Then lastly, it turns out that our international duties from the new international structure are coming in and going to be -- it looks like right now higher than we were contemplating and those obviously are in sales, they come out of cost of sales. So there’s no impact that the OI line, but just from the math standpoint it impacts the ROS that we have and so for the foreseeable future given where we are in terms of what we think our opportunities really for reinforcing the longer term sustainable growth.

I would say that margins in the 23% to 24% rate is really will be our run rate, obviously as this thing kind of plains out of the water and we’re moving forward the way we expect to, then we would expect through price mix as well as on leveraging the cost structure to have a further opportunities.

Operator

Your next question comes from the line of Peter Lisnic with Robert W. Baird.

Peter Lisnic - Robert W. Baird

I guess Craig, first question if you could 50% incremental on Home & Security, if you kind to square the comments on materials cost, is it safe to say the kind of role through this year that base 30% incremental margins something like you’re going to seeing our Home & Security business?

Craig Omtvedt

Yes, I do think that’s were we’re at. Again I mean obviously, we have static to be leveraging a 50%, but it’s just as that and the point I was trying to make you is it just doesn’t really were flat the underlying state of the business, but we do expect to leverage in that kind of 30 percentage kind of range.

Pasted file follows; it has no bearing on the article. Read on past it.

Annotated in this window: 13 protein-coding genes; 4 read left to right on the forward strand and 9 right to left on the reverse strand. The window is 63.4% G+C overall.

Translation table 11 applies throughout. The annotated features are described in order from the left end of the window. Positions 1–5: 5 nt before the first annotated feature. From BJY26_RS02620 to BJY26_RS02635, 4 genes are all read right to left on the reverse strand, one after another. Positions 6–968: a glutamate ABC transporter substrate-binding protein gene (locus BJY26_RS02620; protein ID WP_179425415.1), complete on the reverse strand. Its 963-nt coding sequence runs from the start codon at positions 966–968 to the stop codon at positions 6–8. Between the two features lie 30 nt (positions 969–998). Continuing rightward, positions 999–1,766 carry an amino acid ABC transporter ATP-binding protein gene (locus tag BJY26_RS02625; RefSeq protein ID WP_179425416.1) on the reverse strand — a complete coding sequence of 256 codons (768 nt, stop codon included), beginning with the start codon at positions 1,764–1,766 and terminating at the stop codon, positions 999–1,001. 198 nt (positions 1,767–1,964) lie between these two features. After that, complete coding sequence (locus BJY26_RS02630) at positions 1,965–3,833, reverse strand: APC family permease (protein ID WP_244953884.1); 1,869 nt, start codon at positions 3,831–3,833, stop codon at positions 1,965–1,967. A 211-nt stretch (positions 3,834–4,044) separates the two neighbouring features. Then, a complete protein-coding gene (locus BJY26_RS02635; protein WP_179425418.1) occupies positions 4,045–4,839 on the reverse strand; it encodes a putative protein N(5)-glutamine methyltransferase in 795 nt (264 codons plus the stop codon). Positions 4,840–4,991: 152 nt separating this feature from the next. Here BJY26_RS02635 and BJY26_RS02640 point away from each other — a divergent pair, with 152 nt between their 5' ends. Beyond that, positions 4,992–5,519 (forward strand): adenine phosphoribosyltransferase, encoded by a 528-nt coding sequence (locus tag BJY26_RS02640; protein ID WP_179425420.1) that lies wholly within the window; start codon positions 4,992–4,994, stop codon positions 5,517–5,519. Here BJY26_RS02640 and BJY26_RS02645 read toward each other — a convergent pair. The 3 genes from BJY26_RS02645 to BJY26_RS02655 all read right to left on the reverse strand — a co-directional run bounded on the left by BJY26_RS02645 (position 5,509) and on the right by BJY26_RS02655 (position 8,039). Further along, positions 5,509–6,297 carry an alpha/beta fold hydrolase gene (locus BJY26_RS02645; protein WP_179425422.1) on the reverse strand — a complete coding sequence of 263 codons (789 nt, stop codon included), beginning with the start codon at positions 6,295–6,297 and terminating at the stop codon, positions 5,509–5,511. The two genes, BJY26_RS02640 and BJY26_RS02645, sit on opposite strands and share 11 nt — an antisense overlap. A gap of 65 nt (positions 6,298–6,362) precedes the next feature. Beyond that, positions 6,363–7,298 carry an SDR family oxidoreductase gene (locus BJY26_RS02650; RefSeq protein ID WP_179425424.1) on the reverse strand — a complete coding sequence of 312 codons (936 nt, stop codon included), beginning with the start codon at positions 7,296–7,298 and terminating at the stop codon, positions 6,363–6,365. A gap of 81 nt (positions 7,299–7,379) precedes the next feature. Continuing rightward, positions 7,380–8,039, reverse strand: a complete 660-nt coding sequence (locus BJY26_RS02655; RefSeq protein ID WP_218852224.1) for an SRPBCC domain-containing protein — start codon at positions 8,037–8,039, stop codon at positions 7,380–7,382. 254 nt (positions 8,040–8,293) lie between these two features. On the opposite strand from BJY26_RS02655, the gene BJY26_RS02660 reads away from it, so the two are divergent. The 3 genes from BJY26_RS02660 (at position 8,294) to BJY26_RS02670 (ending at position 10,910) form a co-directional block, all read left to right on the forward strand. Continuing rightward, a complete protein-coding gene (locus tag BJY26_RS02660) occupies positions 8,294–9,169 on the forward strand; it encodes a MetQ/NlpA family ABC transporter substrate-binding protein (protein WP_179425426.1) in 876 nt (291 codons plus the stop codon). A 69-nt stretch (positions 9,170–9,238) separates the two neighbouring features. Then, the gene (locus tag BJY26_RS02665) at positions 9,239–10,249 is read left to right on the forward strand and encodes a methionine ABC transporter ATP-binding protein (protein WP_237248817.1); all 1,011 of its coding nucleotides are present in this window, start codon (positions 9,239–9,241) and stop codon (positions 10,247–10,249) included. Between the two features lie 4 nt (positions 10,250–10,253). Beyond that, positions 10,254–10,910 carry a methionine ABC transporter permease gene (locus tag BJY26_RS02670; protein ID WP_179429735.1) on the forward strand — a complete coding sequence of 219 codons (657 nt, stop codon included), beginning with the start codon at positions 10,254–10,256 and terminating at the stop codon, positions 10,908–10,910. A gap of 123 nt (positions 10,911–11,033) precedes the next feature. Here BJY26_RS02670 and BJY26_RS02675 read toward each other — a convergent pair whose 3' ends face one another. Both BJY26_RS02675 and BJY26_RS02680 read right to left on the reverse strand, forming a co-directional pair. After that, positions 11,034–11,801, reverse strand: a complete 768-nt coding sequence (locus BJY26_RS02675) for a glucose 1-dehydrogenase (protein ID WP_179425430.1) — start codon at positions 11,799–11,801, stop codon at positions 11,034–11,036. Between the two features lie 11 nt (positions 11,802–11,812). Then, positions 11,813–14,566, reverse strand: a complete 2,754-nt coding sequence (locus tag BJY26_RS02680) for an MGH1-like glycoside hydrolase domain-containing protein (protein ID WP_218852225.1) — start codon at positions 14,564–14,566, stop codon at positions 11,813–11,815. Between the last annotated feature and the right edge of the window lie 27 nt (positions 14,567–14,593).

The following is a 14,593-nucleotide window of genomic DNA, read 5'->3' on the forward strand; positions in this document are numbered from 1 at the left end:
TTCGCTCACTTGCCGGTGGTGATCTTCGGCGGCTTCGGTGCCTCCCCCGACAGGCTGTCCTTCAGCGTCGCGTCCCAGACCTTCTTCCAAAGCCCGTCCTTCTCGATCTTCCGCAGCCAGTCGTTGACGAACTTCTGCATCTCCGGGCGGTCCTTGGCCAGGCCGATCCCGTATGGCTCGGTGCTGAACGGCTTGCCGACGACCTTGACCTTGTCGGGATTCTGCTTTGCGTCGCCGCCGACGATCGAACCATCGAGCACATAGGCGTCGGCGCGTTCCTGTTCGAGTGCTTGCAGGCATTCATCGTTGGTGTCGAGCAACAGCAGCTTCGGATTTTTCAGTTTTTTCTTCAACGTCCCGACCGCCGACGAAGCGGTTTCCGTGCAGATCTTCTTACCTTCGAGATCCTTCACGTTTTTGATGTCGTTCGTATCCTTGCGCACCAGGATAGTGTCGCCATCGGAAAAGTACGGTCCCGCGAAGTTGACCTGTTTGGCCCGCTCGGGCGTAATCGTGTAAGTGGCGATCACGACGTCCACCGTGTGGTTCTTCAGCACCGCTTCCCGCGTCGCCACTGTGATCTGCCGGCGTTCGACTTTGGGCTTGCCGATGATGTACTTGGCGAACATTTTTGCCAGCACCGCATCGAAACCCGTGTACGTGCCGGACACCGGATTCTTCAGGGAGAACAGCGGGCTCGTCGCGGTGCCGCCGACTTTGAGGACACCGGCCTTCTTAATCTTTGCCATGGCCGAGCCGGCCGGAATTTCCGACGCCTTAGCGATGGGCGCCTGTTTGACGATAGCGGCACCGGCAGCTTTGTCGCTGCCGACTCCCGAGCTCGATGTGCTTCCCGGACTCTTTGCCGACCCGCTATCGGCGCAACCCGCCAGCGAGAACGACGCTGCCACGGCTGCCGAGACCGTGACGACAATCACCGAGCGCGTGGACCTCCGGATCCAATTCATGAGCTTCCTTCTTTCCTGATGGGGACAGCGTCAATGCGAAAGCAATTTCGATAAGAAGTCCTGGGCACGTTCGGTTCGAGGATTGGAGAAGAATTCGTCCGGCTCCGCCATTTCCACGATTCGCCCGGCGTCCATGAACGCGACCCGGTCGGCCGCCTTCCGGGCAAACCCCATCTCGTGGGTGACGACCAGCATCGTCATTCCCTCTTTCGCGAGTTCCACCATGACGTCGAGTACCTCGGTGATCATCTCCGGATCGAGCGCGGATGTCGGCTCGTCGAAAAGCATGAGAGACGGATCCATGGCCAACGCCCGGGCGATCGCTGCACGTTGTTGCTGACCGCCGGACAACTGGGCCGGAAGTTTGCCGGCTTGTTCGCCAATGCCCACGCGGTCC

Peter Lisnic - Robert W. Baird

Then I guess what I’m also asking is, are you going to be a loss at some of that commodity headwind that you’re facing so that the realized incremental that we’ll see will be around that 30% number?

Craig Omtvedt

I think it’s kind of interesting, I think everyone is aware of the fact that delta went out and took some actions, but we are looking at that will evaluate, that we’ll see what happens here as the market hopefully strengthens over the balance of the year and, yes there may be some opportunities to deal with that. But we’re being cautious at the moment, and you know as we’ve said, with the new kind of normal for consumers, I think we’re operating in the moment that any price increase leads to be very carefully considered.

Peter Lisnic - Robert W. Baird

Okay, all right. As you’re gaining share in some of these categories in Home & Security, I’m introducing new products and kind of filling in some of these value gaps or price gaps I guess, can you talk about the profitability of the businesses? Are you seeing things emerge that are markedly different than say pervious cycle, plus or minus by business?

Craig Omtvedt

Yes, these are possible opportunities, so we really don’t gain share, we have a profitable return. So we’re leveraging and some cases are a very competitive supply chain there may be some competitors don’t have. We’re leveraging some innovations that others starting to have it maybe in best of the way they should have doing this downturn. So these are good business.

Bruce Carbonari

The beauty of where we are with our cost structure, I mean this is win-win, it’s a win for our customers and it’s a win for us. So everybody is happy at this point.

Peter Lisnic - Robert W. Baird

Yes, but I guess what I’m wondering is as you come out this, are you may be seeing reasons to be a bit more optimistic on what these structural profitability of home and security might be given from the success which you’re have in so far?